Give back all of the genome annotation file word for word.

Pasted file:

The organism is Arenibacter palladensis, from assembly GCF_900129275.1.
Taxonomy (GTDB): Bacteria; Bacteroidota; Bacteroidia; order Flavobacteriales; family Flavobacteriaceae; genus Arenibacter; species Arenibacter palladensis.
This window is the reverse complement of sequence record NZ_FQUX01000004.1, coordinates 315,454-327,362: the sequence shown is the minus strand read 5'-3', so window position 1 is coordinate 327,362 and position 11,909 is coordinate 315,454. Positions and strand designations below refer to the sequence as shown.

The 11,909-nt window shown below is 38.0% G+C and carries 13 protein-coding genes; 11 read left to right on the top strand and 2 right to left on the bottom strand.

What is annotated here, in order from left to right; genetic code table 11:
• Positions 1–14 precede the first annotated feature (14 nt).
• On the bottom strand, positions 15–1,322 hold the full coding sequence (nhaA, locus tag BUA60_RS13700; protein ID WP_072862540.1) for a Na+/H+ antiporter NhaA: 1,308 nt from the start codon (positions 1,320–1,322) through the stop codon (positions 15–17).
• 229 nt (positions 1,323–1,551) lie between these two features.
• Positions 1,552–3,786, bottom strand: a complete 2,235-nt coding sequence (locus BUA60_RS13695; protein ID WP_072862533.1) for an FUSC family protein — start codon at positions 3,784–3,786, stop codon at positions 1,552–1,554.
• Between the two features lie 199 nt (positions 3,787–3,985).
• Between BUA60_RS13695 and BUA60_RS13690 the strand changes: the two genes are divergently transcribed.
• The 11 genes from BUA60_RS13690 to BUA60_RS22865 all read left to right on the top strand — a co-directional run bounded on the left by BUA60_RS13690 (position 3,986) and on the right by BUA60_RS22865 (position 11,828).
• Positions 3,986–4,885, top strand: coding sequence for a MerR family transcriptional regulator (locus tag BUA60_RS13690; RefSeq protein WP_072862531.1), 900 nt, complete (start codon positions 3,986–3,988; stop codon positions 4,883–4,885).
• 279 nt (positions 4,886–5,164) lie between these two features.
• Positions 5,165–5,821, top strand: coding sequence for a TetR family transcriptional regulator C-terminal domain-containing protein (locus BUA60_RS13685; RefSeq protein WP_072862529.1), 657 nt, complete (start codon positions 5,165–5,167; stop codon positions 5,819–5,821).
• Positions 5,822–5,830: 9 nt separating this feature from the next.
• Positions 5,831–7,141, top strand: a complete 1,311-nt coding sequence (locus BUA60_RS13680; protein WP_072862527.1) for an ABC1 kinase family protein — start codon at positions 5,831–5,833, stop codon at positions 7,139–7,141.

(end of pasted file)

The organism is Arenibacter palladensis, from assembly GCF_900129275.1.
Taxonomy (GTDB): Bacteria; Bacteroidota; Bacteroidia; order Flavobacteriales; family Flavobacteriaceae; genus Arenibacter; species Arenibacter palladensis.
This window is the reverse complement of sequence record NZ_FQUX01000004.1, coordinates 315,454-327,362: the sequence shown is the minus strand read 5'-3', so window position 1 is coordinate 327,362 and position 11,909 is coordinate 315,454. Positions and strand designations below refer to the sequence as shown.

The 11,909-nt window shown below is 38.0% G+C and carries 13 protein-coding genes; 11 read left to right on the top strand and 2 right to left on the bottom strand.

What is annotated here, in order from left to right; genetic code table 11:
• Positions 1–14 precede the first annotated feature (14 nt).
• On the bottom strand, positions 15–1,322 hold the full coding sequence (nhaA, locus tag BUA60_RS13700; protein ID WP_072862540.1) for a Na+/H+ antiporter NhaA: 1,308 nt from the start codon (positions 1,320–1,322) through the stop codon (positions 15–17).
• 229 nt (positions 1,323–1,551) lie between these two features.
• Positions 1,552–3,786, bottom strand: a complete 2,235-nt coding sequence (locus BUA60_RS13695; protein ID WP_072862533.1) for an FUSC family protein — start codon at positions 3,784–3,786, stop codon at positions 1,552–1,554.
• Between the two features lie 199 nt (positions 3,787–3,985).
• Between BUA60_RS13695 and BUA60_RS13690 the strand changes: the two genes are divergently transcribed.
• The 11 genes from BUA60_RS13690 to BUA60_RS22865 all read left to right on the top strand — a co-directional run bounded on the left by BUA60_RS13690 (position 3,986) and on the right by BUA60_RS22865 (position 11,828).
• Positions 3,986–4,885, top strand: coding sequence for a MerR family transcriptional regulator (locus tag BUA60_RS13690; RefSeq protein WP_072862531.1), 900 nt, complete (start codon positions 3,986–3,988; stop codon positions 4,883–4,885).
• 279 nt (positions 4,886–5,164) lie between these two features.
• Positions 5,165–5,821, top strand: coding sequence for a TetR family transcriptional regulator C-terminal domain-containing protein (locus BUA60_RS13685; RefSeq protein WP_072862529.1), 657 nt, complete (start codon positions 5,165–5,167; stop codon positions 5,819–5,821).
• Positions 5,822–5,830: 9 nt separating this feature from the next.
• Positions 5,831–7,141, top strand: a complete 1,311-nt coding sequence (locus BUA60_RS13680; protein WP_072862527.1) for an ABC1 kinase family protein — start codon at positions 5,831–5,833, stop codon at positions 7,139–7,141.